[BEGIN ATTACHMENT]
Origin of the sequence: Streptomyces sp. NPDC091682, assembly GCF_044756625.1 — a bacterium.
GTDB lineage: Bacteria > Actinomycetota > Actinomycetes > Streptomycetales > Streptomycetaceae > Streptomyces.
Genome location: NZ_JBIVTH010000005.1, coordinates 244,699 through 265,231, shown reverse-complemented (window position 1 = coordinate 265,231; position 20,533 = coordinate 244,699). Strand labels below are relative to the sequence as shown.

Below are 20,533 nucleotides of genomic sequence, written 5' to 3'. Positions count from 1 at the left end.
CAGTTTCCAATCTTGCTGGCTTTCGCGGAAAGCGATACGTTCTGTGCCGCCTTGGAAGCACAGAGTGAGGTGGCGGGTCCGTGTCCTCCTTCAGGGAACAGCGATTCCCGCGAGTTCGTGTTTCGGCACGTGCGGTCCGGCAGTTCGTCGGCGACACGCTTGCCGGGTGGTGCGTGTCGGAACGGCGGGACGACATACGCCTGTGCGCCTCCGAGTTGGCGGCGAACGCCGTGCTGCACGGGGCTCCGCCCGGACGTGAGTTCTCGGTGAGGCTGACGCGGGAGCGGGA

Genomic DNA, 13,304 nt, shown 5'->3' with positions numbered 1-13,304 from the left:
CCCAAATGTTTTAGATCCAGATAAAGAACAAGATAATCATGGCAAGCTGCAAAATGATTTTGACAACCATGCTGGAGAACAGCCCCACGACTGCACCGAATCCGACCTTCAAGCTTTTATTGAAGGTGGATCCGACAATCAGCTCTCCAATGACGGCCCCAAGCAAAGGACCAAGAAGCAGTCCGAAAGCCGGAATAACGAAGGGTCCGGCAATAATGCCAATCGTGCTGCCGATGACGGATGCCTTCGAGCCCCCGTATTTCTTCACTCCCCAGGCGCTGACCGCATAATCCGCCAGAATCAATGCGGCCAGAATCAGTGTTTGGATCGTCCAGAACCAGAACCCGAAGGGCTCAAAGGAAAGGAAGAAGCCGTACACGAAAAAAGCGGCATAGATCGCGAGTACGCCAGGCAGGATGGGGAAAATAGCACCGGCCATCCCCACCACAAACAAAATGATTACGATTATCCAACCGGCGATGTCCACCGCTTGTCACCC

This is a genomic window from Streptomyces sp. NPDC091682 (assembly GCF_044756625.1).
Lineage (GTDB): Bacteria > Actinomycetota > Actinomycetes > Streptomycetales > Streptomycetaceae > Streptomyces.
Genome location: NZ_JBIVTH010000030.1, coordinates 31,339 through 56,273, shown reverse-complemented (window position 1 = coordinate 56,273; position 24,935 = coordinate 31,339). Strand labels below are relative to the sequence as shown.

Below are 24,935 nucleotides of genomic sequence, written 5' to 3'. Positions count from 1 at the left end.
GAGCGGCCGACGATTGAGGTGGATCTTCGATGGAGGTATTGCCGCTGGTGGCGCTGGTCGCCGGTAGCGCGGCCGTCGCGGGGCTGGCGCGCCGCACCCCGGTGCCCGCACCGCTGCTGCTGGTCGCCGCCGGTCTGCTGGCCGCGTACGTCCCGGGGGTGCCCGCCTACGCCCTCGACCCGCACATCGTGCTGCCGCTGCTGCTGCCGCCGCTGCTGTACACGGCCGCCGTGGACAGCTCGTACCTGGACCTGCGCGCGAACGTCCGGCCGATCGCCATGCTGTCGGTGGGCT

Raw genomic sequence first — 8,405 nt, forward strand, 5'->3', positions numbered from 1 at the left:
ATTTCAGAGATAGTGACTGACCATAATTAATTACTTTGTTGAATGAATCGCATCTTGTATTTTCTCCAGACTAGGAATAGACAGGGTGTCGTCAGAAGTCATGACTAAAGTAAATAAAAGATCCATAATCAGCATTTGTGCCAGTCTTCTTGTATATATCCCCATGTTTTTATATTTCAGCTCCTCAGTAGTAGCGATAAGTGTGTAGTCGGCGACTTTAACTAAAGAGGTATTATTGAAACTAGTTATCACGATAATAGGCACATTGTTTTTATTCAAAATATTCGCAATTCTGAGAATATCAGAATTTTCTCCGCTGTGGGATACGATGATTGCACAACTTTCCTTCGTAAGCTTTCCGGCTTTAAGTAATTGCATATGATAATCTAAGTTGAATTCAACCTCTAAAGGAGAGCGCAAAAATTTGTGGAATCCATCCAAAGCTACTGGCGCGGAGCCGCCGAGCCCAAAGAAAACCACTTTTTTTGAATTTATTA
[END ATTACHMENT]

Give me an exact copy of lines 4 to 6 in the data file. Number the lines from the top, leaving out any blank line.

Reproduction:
Below are 20,533 nucleotides of genomic sequence, written 5' to 3'. Positions count from 1 at the left end.
CAGTTTCCAATCTTGCTGGCTTTCGCGGAAAGCGATACGTTCTGTGCCGCCTTGGAAGCACAGAGTGAGGTGGCGGGTCCGTGTCCTCCTTCAGGGAACAGCGATTCCCGCGAGTTCGTGTTTCGGCACGTGCGGTCCGGCAGTTCGTCGGCGACACGCTTGCCGGGTGGTGCGTGTCGGAACGGCGGGACGACATACGCCTGTGCGCCTCCGAGTTGGCGGCGAACGCCGTGCTGCACGGGGCTCCGCCCGGACGTGAGTTCTCGGTGAGGCTGACGCGGGAGCGGGA

Genomic DNA, 13,304 nt, shown 5'->3' with positions numbered 1-13,304 from the left: